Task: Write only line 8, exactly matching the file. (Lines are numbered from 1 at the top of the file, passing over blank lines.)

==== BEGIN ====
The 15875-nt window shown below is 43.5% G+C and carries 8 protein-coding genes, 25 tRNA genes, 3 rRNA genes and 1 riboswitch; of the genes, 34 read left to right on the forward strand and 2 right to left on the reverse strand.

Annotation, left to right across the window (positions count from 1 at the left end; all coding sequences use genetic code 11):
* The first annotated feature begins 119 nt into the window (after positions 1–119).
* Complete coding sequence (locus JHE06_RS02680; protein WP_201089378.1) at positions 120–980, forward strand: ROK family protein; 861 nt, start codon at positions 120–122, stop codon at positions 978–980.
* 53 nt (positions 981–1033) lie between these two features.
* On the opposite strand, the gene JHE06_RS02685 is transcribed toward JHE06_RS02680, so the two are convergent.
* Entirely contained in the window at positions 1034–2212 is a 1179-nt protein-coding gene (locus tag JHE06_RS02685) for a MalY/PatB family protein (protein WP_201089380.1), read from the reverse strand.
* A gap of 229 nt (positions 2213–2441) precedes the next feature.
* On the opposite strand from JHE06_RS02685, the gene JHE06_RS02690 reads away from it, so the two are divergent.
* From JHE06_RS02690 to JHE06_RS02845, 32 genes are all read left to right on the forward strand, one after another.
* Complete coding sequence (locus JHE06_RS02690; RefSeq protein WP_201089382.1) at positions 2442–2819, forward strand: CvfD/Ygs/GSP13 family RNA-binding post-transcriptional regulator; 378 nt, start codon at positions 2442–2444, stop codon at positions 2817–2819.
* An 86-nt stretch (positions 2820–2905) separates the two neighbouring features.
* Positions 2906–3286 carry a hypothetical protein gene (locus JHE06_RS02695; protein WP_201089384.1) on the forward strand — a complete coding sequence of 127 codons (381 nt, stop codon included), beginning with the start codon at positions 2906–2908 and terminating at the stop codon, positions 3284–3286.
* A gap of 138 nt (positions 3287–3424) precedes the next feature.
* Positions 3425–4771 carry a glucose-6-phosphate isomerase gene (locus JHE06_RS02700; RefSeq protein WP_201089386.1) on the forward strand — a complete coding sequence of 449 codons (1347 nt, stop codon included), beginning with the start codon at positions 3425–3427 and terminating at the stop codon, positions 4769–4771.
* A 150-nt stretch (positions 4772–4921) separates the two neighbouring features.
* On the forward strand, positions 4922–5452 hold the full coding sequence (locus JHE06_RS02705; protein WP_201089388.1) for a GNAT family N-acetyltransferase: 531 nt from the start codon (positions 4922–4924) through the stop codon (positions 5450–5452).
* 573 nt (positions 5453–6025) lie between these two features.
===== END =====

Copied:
* A gap of 229 nt (positions 2213–2441) precedes the next feature.